The nature of Jesus' coming tells us much about the nature of who He is and the nature of the kingdom He came to establish. When a king or caesar was born or crowned, the event would be marked by heralds going out to all the powerful people in the lands to proclaim the good news. No heralding has ever matched that of Jesus' birth, with a multitude of angels proclaiming His coming, yet it was heralded not to kings and rules, but to simple shepherds in the fields. Augustus Caesar declared his adopted father, Julius Caesar, to be a god, thus claiming for himself the title of "son of god," living accordingly in lavish style. Jesus, whose very birth was a point of scandal, also claimed to be "Son of God," yet lived a simple life of service among fisherman and tax collectors. Caesar ruled the largest empire in the world by sheer might, promising peace, prosperity and justice for all. Jesus too offered peace, provision and justice, yet died a criminals death at the hands of that very Empire. In fact, the claims of Jesus were a direct political affront to Rome, contributing to His execution. By all the standards of the world, Jesus was a failure.

Yet today, Rome is better known for its role, past and present, in Christendom than for Augustus' reign. Using means to counter-intuitive to our expectations (and the expectations of many of His own followers), Jesus remains. What might have been dismissed, at best, as a noble failure, has become a defining characteristic of the kingdom of God. Sadly, Christian history is filled with example where we (His followers) have put our hands on His plans, attempting to achieve the ends through means contrary to His example and explicit teaching -- through power, force, fear and manipulation. Yet, through it all, the message as persevered: Jesus is not like other kings, His kingdom unlike any kingdom.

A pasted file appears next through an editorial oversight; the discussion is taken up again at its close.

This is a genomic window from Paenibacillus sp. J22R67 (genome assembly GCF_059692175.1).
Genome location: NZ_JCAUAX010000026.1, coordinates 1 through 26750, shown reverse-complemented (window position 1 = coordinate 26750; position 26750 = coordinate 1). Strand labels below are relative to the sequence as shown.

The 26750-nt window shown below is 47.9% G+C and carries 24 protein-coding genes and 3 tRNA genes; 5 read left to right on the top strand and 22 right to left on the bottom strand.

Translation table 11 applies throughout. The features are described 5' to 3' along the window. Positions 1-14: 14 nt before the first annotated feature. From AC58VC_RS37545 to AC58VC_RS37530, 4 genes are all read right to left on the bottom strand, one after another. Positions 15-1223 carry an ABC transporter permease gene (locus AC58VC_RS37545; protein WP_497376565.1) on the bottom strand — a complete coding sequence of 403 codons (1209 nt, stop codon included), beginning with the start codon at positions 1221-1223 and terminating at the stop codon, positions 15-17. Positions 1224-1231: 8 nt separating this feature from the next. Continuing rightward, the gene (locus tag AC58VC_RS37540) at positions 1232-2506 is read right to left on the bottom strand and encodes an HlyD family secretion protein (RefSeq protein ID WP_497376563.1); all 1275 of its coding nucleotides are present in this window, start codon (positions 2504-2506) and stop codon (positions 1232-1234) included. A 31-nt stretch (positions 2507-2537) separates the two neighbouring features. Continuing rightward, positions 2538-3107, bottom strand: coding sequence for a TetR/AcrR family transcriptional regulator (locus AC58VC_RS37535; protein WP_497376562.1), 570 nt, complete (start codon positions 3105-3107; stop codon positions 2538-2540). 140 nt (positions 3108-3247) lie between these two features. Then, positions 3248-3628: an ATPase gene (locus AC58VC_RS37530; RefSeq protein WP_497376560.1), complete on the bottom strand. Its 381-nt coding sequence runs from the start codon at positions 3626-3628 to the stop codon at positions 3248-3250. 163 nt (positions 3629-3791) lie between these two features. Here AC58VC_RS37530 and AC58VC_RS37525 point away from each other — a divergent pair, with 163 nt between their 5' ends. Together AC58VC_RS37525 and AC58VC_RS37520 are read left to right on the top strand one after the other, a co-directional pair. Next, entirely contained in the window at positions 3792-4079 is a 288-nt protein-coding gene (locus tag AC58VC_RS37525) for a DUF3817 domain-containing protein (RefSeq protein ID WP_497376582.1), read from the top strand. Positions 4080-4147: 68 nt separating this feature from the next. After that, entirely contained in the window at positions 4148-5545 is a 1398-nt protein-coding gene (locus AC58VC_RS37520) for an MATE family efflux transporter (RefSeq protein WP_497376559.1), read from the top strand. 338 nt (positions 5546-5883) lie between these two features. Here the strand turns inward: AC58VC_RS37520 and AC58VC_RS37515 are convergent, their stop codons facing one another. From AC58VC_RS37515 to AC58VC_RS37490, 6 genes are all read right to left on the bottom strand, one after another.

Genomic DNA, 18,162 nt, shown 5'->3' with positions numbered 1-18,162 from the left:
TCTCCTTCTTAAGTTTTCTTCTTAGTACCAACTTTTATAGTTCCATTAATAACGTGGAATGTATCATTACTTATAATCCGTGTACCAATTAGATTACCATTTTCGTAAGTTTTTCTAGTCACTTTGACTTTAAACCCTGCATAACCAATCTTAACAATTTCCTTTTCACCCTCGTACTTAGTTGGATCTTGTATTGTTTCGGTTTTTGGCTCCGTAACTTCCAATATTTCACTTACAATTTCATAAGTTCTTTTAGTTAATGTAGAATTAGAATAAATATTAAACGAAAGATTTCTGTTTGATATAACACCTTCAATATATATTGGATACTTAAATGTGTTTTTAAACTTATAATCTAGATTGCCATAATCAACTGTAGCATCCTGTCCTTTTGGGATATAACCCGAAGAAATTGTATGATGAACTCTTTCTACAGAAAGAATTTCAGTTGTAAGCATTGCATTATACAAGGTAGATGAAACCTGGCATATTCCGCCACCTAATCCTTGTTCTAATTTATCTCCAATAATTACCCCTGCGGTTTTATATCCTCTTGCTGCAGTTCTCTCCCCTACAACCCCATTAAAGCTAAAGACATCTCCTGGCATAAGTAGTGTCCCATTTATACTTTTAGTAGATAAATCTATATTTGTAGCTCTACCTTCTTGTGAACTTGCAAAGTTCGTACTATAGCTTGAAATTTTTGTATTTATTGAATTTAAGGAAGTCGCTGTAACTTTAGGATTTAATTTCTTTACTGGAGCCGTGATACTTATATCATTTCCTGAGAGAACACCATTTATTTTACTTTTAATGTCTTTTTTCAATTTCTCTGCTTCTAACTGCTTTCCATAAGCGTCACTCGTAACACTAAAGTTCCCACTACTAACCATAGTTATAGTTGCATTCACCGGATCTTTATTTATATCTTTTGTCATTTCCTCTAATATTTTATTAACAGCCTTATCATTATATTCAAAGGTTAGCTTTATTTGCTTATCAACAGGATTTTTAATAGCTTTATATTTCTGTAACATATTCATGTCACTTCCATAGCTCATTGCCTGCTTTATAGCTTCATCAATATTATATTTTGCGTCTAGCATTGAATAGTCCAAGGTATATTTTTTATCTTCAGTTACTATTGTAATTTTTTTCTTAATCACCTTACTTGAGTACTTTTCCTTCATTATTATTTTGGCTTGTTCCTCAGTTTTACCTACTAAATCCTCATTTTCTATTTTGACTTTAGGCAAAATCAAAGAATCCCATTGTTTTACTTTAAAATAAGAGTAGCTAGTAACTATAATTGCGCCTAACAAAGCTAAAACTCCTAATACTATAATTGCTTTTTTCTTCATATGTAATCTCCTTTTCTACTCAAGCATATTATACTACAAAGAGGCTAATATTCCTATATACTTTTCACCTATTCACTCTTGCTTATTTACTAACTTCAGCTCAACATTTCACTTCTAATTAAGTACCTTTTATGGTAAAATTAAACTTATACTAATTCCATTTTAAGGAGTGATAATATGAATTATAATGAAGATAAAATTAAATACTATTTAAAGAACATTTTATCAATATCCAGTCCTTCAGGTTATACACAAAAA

Father Gerard Manley Hopkins, S.J. once wrote of Jesus:

"Above all Christ our Lord: his career was cut short and whereas he would have wished to succeed by success, nevertheless he was doomed to succeed by failure. His plans were baffled, his hopes dashed, and his work was done by being broken off undone. However much he understood all this, he found it an intolerable grief to submit to it. He left the example: it is very strengthening, but except in that sense, it is consoling."

In other words, even Jesus knew that this path would be costly. Facing the cross, even He asked that "this cup" be taken from Him. Yet in the end, He prayed, "Not my will, but Yours be done". As Christians, the nativity should stand as a reminder that we are not achieve God's intentions through means all too common in the world. Like the simple, humble and vulnerable Christ in the manger, our lives and faith should be seen by the world in a similar light. Instead of the self-righteous, power hungry and hypocritical people we are all too commonly seen as (and not without good reasons, sadly), my prayer is that we become known as people of genuine humility, selfless service and graciously loving, even in the face of suffering and death. That's the Christianity I want to live. That's the Christianity St. Francis tried to embody. And that is Christ.

Rejoice! Christ is born!

(The term "unKingdom of God" is drawn from the forth coming book by the same name by Mark Van Steenwyk)